English

Webinar: Blackboard Collaborate Ultra

  A university-wide webinar on the topic of 'Blackboard Collaborate Ultra' was held by FLT E-Learning Supervisor, Mohsin Raza Khan, on Thursday, August 22, 2019, under the supervision of Training Manager at the Deanship of E-Learning, Mohammed Jarallah. In attendance were faculty members from various colleges and locales. Mr. Khan provided some basic instruction for those who were not familiar with King Khalid University's learning management system, Blackboard. Mr. Khan then conducted a training session in which he focused on Blackboard Collaborate Ultra. "Blackboard Collaborate Ultra is a real-time video conferencing tool that allows users to add files, share applications, and use a virtual whiteboard to interact with participants. King Khalid University selected this user-friendly tool that runs in a browser and does not require Java to be installed to help support our students with a world-class communication solution."   Of note, the webinar highlighted differences between Blackboard Collaborate and Blackboard Collaborate Ultra. The webinar focused on the important features needed to foster collaborative online learning as follows:   Session Menu; Collaborate Panel; Audio/Video Controls; Creating an Online Session; Utilizing the File Sharing, Screen Sharing, and Whiteboard Sharing Tools.   The main goal of the webinar was designed to give participants a quick tour of all the essential features and controls in the user interface. In doing so, participants will effectively be able to improve student learning, engagement, and interaction.   The Deanship of E-Learning in cooperation with the Faculty of Languages and Translation is expanding its educational resources to serve more members of the community and is committed to continuous improvement in all academic programs. E-learning is a vital component of both objectives and an essential educational development tool at the university and other educational institutions throughout the Kingdom.
English

Aptitude and Motivation in Second Language Acquisition Webinar

Lourdes Ortega, Professor of Linguistics at the Department of Linguistics at Georgetown University, delivered a presentation as a part of the Faculty of Language Translation's Webinar Series on February 19, 2018. The webinar, supported by the E-Learning Deanship of King Khalid University, drew a crowd of nearly 170 participants from around the Kingdom.  Ortega’s webinar, entitled “Aptitude and Motivation in Second Language Acquisition,” examined the relationships between aptitude and motivation with a special focus on the best-researched SLA works on motivations and the complex set of constructs that follow. A relatively recent paper that was discussed in the webinar is also Dr. Fakieh Al-Rabai's -- Associate Professor of Applied Linguistics at King Khalid University -- most well-known research article in the field. The 2013 paper, titled The Effects of Teachers’ Motivational Strategies on Learners’ Motivation: A Controlled Investigation of Second Language Acquisition, was cleverly devised as related by Professor Ortega. From the abstract of the webinar: In this webinar, I discuss the wealth of research on aptitude and motivation that has become available in the field of second language acquisition and which can help teachers answer some important questions: Are there special cognitive abilities (aptitude) and certain personal predispositions (motivation) that could help explain the large difference we all see in how successful students are in learning a new language in our classrooms? How much does the surrounding environment contribute to shaping aptitude and motivation: the classroom, family and peers, a society's message about the new language, its value, and its difficulty? And to what extent can aptitude and motivation to learn a new language change with experiences inside and outside of the classroom? I also point at ways in which this research can help language teachers strategize so they can support their students' aptitude and motivation and enhance their odds of lasting success with English, in the language classroom and beyond. Delivering official closing remarks, Dr. Munassir Alhamami, Chairman, advised participants to implement the lessons learned during the webinar. Ortega’s academic and research interests are broadly in second language acquisition, particularly sociocognitive and educational dimensions in adult classroom settings. Her research utilizes insights from bilingualism and from usage-based linguistics to the investigation of second language development. Date: 2-19-2018 Source: Faculty of Languages and Translation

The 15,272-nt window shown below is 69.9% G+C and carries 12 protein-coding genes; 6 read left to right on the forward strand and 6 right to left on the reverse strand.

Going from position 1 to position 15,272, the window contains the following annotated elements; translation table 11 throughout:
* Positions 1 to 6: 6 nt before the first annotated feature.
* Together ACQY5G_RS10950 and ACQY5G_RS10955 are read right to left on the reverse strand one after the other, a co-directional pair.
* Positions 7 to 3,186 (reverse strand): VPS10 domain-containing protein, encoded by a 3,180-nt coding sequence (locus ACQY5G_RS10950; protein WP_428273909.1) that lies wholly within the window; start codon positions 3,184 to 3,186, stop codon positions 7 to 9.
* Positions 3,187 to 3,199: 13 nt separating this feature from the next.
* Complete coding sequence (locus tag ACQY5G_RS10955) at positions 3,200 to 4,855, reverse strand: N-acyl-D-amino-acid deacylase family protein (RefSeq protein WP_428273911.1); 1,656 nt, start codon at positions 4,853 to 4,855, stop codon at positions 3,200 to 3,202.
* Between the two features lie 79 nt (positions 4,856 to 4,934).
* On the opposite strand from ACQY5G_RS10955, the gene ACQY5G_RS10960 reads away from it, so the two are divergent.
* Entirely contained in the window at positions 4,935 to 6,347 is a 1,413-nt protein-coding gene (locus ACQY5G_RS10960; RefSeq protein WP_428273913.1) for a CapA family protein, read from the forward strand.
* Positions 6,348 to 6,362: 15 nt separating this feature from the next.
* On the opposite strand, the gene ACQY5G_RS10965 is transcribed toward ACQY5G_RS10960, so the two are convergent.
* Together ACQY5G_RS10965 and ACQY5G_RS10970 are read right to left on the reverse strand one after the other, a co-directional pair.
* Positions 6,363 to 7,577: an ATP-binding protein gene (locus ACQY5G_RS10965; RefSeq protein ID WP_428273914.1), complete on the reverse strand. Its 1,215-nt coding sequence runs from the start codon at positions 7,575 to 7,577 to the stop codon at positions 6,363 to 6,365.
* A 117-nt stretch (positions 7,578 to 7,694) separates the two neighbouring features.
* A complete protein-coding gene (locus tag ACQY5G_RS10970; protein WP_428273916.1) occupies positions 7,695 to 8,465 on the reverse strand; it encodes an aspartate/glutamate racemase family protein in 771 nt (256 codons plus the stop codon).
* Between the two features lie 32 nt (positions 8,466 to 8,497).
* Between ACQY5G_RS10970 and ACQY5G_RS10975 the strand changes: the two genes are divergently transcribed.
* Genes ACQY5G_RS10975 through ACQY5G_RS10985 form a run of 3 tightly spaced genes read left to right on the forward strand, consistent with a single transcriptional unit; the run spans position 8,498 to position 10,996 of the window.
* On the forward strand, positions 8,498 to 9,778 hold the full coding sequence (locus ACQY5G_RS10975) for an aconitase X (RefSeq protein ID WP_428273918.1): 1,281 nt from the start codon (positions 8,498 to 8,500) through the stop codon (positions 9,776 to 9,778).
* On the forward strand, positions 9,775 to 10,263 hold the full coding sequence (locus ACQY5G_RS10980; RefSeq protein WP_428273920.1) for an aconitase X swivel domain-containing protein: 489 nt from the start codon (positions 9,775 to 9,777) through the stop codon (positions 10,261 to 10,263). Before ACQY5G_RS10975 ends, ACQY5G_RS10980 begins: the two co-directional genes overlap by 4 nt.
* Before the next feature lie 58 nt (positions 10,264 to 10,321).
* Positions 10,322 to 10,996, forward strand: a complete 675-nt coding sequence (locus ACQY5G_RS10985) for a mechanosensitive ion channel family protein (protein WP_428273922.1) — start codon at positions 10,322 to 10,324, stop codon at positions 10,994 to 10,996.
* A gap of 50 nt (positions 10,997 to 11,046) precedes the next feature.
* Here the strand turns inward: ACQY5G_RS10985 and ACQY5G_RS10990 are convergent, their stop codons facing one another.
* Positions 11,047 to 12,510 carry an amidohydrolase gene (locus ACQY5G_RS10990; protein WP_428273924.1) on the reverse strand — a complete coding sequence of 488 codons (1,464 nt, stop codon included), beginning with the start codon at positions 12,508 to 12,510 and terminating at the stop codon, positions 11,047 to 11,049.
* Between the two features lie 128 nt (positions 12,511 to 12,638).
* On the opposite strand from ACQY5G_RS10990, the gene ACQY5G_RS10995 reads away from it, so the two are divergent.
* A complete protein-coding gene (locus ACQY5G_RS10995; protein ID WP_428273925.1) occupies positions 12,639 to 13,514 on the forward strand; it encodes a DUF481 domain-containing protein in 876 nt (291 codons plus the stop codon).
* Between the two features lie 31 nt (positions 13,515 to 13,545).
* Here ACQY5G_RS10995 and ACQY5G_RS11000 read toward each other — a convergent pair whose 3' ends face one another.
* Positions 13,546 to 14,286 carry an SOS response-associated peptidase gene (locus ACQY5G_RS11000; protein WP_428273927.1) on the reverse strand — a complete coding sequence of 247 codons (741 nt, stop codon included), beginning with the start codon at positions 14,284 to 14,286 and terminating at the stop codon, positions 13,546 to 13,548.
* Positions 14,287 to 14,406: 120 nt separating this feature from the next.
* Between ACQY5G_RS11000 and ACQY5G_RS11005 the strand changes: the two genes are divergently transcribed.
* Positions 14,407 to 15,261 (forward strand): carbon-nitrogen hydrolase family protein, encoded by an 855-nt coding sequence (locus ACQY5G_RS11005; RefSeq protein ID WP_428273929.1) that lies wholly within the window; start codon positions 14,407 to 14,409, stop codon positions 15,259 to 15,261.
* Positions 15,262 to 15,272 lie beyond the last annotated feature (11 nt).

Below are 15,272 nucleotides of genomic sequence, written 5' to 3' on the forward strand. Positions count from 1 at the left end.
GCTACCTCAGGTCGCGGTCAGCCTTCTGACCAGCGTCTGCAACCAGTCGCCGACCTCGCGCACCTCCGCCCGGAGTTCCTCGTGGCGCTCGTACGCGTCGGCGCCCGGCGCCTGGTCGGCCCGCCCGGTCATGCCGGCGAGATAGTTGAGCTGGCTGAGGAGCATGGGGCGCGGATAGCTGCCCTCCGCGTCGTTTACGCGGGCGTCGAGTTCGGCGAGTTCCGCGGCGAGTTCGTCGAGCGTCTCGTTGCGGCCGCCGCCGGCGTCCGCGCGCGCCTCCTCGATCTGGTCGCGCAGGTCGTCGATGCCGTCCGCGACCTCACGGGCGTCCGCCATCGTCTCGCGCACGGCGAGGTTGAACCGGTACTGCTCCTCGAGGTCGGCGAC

English